An academic journal which published a rubbished study about health issues for children in LGBTQ families, which was cited on homophobic posters in Melbourne over the weekend, has tried to distance itself from the article and the posters.
Pictures of a poster reportedly spotted in the heart of the Melbourne CBD popped up on Twitter over the weekend. The material, headed by the screaming headline STOP THE FAGS, pictures a young child cowering before two rainbow-coloured belts, seemingly about to be punished.
The claims about child abuse, depression and obesity in LGBTQ families come from a thoroughly rubbished study from D. Paul Sullins, which was published in an open-access journal which requires authors to pay for publication. Sullins' article -- which claims children of LGBTQ families are at higher risk of suicide, depression and other health issues -- was a study of just 20 children.
A spokesman for Hindawi, the company which owns the Depression Research and Treatment journal where the article appeared, contacted HuffPost Australia after the publication of our original article on Monday to provide context around the paper's publication.
"Peer review is a confidential process, but I can inform you that the paper in question went through two rounds of peer review. The reviewers raised concerns at each stage, which were addressed by the author in the form of revisions to the manuscript. The Editor and the Peer Reviewers were ultimately satisfied with these revisions and felt that the paper met the requirements for publication in the journal," the spokesman said.
An expression of concern will be released today regarding the article by Dr Paul Sullins— Hindawi (@Hindawi) August 21, 2017
"In the interest of discourse we ensured that a comprehensive response from one of the article's critics was published as a Letter to the Editor."
The spokesman said staff at the journal were also "horrified" that their publication was used as a source for the homophobic Melbourne posters.
"There is no justification for this type of discourse. I was revolted to see them when they were shared on Twitter this morning and immediately contacted my colleagues to discuss our response," he said.
On Monday, Hindawi also added an 'Expression of Concern' at the top of the webpage hosting the online version of Sullins' study. The statement again spoke of the concerns raised prior to the study's publication and further explained how it came to be published.
"The article has been cited to support arguments about same-sex marriage that Hindawi believes to be hateful and wrong. These arguments do not represent the views of Hindawi, our staff, or the editorial board of Depression Research and Treatment. We strongly condemn any attempt to justify hate speech or bigotry through reference to the scholarly record," Hindawi wrote in the statement.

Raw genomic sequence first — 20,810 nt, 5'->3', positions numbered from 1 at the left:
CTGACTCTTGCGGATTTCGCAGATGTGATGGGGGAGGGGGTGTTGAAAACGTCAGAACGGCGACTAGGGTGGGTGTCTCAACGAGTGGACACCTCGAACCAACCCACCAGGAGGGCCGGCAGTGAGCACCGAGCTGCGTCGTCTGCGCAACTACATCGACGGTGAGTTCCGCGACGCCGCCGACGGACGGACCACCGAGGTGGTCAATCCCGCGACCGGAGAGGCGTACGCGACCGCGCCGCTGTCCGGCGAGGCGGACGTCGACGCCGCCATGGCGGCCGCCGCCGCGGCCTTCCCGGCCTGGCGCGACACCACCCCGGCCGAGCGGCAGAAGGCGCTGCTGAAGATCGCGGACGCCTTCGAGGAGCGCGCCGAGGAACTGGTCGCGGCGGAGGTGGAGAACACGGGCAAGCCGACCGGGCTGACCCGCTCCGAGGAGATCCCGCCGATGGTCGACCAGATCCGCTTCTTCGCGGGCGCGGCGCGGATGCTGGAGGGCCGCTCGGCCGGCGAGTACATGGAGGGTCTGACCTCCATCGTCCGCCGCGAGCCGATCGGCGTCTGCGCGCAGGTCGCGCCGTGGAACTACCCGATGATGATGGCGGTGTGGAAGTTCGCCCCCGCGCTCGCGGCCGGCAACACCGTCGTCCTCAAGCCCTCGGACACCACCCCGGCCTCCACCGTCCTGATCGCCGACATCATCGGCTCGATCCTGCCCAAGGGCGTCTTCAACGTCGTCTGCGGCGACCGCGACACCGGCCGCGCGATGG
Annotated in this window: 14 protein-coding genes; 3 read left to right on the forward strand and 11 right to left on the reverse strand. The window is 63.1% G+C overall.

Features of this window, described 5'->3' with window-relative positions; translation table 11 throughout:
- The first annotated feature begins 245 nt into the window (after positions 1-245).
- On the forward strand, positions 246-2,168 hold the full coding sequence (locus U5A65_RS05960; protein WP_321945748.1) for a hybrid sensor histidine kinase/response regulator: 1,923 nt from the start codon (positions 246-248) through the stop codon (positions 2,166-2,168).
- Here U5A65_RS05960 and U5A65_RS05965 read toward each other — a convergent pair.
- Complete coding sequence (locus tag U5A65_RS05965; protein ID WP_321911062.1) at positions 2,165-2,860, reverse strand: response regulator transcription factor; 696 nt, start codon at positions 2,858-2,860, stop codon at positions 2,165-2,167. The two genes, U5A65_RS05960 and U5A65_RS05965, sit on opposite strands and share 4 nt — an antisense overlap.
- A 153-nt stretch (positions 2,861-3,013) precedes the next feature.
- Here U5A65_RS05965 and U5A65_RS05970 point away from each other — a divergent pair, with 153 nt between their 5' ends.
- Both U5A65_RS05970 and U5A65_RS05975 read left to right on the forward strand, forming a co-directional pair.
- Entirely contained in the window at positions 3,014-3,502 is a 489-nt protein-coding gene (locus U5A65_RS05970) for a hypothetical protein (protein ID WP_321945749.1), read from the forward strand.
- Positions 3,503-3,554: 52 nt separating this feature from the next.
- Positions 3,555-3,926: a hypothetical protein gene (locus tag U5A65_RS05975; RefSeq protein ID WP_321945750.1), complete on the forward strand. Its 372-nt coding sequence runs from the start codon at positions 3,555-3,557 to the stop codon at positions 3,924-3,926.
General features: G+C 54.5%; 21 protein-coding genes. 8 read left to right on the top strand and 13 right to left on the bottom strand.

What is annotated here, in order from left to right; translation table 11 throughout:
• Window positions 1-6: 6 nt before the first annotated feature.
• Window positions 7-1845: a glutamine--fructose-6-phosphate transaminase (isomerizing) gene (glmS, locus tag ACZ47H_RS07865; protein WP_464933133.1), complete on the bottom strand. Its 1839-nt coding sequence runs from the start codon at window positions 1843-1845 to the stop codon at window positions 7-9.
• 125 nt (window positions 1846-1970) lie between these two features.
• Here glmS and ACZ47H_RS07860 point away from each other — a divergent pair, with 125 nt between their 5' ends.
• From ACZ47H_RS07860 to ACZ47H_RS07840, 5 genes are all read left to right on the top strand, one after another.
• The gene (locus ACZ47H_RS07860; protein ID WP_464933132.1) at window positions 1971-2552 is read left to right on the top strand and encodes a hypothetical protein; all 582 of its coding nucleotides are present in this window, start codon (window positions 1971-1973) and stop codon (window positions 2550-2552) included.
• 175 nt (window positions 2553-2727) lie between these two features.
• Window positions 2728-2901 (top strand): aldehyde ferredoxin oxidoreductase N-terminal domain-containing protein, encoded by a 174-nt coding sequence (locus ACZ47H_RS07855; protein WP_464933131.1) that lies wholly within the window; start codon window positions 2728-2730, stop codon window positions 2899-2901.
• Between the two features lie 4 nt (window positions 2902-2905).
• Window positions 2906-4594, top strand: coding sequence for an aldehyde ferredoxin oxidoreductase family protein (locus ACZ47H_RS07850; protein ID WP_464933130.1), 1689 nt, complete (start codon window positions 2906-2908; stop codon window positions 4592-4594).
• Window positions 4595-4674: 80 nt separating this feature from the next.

"In June 2016, several readers raised concerns about this article. At that time, we evaluated the article's peer review process and brought several concerns to the handling editor's attention. These included: the study's small sample of same-sex parents, the lack of discussion of other influences such as family breakup on the wellbeing of the children included in the study, the implied causation in the title 'Invisible Victims,' and the potential conflict of interest implied by the author's position as a Catholic priest."
Prime Minister Malcolm Turnbull, who has continually expressed the (now seemingly dashed) hope that Australia would have a "respectful debate" in the lead-up to the marriage equality plebiscite, was asked about the posters in a radio interview on Tuesday.
"I deplore disrespectful abusive language whether it is directed at young gay people, or people of other religions or other races," Turnbull said.
"Mutual respect and a respectful debate is what we should have in Australia."
In response, Turnbull was told by host Em Rusciano that, "Your respectful debate, with all due respect, is in the toilet".
As HuffPost Australia's Karen Barlow reported:
After a surprised pause, the PM reminded the hosts that Australia is a democracy. "People will often say, in any democratic debate, they will often say things that are hurtful and unfair and sometimes cruel. That is part of a debate.
"The only way to stop people from saying things that you find hurtful is to shut down free speech."
Turnbull said he found the posters hurtful.
"If you have friends who are really distressed by this sort of language, stand up for them, put your arms around them," he said.
"This is a time to put your arms around them and give them your love and support."